Consent and COVID-19 Vaccination in Young People aged 12-17 years: Clinical, Legal, and Ethical Perspectives in Primary Health Care
University of Melbourne, Royal Children’s Hospital, Murdoch Children’s Research Institute and Australian Catholic University
As Australia’s reported cases of COVID-19 infection crosses 11 million and over one in four positive cases are in children and young people, vaccine coverage continues to have a vital role in reducing risk of serious illness in the general population. However, only half of young people aged less than 16 years are fully vaccinated to date.
While vaccine hesitancy has been a significant feature of the COVID-19 pandemic, data suggests that young people are more likely to want to be vaccinated than older adults.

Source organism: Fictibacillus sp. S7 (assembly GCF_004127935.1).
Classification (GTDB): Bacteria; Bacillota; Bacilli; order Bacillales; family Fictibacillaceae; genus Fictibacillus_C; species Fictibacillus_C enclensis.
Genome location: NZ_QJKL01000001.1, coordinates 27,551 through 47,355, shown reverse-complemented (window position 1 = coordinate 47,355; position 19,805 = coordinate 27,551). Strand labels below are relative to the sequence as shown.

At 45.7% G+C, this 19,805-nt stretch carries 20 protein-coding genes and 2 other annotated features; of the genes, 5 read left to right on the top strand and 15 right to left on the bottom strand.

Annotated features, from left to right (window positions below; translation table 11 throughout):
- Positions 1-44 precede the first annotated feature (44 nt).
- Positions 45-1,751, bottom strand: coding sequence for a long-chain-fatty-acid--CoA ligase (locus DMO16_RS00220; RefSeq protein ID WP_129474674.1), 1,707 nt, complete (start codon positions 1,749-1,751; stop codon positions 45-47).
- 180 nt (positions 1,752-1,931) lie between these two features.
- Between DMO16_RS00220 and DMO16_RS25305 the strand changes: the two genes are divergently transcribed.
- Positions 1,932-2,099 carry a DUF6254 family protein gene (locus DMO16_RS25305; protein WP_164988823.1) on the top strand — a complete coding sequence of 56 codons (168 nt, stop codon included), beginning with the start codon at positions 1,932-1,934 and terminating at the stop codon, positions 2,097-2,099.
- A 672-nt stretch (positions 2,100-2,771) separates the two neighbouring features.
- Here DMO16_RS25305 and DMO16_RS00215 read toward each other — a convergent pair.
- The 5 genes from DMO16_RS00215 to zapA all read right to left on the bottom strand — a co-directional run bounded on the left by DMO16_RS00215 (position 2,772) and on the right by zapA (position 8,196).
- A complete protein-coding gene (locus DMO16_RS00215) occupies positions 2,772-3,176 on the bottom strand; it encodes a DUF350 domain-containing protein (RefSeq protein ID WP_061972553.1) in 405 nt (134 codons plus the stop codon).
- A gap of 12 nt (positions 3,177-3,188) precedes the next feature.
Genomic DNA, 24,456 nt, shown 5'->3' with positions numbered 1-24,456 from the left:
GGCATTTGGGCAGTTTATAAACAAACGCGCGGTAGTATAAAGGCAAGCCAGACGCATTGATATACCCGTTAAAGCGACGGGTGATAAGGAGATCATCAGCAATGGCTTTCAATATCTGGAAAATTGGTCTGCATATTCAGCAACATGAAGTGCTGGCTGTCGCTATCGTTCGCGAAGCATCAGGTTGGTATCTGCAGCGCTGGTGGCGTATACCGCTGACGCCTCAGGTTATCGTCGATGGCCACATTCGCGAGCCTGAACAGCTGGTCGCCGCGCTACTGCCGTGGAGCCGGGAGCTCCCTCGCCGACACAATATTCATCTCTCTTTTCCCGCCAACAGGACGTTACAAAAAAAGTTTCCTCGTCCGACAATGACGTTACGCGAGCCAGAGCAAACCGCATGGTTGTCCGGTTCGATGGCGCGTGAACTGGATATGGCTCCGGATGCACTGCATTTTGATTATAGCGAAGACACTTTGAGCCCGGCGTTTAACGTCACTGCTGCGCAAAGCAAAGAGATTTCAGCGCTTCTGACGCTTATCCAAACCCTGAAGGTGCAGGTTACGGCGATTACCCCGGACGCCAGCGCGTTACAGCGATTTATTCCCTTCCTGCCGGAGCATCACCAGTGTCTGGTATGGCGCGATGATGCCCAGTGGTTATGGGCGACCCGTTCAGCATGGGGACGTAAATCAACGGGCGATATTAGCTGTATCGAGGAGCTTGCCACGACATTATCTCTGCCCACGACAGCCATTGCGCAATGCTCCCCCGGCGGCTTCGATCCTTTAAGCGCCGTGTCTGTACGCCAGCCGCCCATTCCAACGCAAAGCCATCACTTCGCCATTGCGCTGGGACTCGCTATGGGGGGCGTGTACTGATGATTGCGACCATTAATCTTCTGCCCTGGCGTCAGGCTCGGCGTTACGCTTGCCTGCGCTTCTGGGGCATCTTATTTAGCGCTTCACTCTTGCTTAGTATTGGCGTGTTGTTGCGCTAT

We are asking general practitioners to take a short anonymous online survey to examine the issues of vaccinating young people for COVID-19 when parental consent is unavailable or is contested.
The aim of this survey is to explore the factors surrounding this issue from the perspective of general practitioners within a general practice setting in order to scope the significance of this potential barrier to vaccination in this vulnerable population and address key gaps in doctors’ resources and support.
Disclaimer: This article was provided by Angela Ouroumis. While every effort has been made to ensure the information is accurate, North Western Melbourne Primary Health Network does not warrant or represent the accuracy, currency and completeness of any information or material included within.